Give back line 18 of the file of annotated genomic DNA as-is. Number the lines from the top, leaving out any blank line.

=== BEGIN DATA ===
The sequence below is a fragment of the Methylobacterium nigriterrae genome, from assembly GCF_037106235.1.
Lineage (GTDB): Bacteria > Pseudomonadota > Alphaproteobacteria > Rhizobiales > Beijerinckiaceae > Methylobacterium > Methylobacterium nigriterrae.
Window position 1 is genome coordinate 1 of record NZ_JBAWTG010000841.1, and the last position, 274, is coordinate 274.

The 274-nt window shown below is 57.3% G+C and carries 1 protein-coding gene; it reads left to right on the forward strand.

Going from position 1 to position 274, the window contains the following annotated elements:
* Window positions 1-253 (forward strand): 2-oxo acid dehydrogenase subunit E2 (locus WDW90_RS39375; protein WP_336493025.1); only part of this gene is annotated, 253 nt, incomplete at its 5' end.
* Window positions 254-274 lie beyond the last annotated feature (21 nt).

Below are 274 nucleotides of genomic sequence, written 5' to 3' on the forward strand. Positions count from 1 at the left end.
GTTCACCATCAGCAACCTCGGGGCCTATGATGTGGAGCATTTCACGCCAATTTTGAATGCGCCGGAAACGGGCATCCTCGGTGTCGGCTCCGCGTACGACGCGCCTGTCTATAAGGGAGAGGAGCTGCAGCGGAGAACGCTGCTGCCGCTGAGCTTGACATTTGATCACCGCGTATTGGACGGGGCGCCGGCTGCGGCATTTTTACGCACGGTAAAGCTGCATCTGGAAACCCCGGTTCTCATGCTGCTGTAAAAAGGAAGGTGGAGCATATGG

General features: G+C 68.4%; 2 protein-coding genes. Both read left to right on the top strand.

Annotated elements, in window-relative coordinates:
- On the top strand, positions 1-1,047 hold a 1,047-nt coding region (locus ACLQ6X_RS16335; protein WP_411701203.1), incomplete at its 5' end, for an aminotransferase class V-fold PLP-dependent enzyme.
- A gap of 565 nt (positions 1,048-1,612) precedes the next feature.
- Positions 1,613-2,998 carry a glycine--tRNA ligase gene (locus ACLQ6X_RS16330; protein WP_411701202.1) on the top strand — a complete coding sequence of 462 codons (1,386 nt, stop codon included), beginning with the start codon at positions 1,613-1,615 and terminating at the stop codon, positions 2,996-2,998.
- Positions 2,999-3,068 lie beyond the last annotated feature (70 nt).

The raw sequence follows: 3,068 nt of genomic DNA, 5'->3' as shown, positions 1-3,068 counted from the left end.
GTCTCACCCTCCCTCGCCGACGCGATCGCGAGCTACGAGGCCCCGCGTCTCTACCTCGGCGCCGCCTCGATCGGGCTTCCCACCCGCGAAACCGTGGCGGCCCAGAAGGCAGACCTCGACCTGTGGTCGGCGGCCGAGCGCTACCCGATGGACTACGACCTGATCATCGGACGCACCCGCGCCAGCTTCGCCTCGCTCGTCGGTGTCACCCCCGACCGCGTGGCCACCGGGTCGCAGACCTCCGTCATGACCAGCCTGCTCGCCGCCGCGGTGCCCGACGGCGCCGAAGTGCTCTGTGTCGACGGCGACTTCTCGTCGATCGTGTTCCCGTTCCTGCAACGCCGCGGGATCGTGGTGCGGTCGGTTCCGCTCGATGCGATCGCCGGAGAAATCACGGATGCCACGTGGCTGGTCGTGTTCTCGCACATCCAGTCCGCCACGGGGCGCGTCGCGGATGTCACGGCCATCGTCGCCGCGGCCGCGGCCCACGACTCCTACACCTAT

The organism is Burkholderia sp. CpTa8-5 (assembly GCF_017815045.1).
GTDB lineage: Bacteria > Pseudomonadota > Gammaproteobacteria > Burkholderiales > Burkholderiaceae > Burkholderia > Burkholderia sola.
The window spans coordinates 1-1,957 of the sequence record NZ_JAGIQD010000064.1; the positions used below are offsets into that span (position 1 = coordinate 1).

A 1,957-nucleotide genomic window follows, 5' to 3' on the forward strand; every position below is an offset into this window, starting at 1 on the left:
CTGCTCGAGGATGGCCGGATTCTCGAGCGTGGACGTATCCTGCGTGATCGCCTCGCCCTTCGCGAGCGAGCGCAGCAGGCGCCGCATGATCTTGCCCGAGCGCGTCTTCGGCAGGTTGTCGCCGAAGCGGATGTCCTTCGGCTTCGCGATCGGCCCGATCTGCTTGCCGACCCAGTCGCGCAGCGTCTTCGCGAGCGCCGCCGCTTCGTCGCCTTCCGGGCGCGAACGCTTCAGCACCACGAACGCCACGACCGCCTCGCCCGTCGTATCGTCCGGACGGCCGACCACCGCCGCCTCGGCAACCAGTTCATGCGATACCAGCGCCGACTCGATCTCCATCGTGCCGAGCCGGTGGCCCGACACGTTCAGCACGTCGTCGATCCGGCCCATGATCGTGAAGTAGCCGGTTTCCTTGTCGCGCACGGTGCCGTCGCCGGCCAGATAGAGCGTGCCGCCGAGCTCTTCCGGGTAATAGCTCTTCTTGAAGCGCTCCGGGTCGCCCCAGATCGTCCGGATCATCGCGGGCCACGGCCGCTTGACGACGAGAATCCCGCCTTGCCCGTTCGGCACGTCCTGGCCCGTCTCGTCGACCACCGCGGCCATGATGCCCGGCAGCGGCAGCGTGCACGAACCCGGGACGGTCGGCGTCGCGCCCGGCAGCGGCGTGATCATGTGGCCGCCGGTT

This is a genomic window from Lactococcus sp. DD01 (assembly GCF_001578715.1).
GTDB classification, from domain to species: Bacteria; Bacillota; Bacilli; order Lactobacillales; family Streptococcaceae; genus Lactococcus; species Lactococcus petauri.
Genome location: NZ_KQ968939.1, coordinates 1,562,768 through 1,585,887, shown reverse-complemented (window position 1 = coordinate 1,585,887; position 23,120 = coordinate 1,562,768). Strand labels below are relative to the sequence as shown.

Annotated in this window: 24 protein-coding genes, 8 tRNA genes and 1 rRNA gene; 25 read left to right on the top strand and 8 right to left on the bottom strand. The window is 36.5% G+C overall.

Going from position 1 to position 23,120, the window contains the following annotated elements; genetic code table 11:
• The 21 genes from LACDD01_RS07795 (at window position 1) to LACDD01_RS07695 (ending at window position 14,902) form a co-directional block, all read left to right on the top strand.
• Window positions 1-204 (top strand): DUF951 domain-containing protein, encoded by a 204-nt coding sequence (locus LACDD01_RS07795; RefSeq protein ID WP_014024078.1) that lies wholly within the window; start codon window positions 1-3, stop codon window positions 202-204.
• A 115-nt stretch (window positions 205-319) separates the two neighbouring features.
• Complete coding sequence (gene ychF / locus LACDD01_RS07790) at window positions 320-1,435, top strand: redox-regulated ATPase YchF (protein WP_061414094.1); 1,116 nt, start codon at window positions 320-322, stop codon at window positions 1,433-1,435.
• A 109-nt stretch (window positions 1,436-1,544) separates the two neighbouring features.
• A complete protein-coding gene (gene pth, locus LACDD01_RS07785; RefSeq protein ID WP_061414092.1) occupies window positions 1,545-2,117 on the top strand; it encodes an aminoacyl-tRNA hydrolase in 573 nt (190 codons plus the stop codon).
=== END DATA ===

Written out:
The organism is Burkholderia sp. CpTa8-5 (assembly GCF_017815045.1).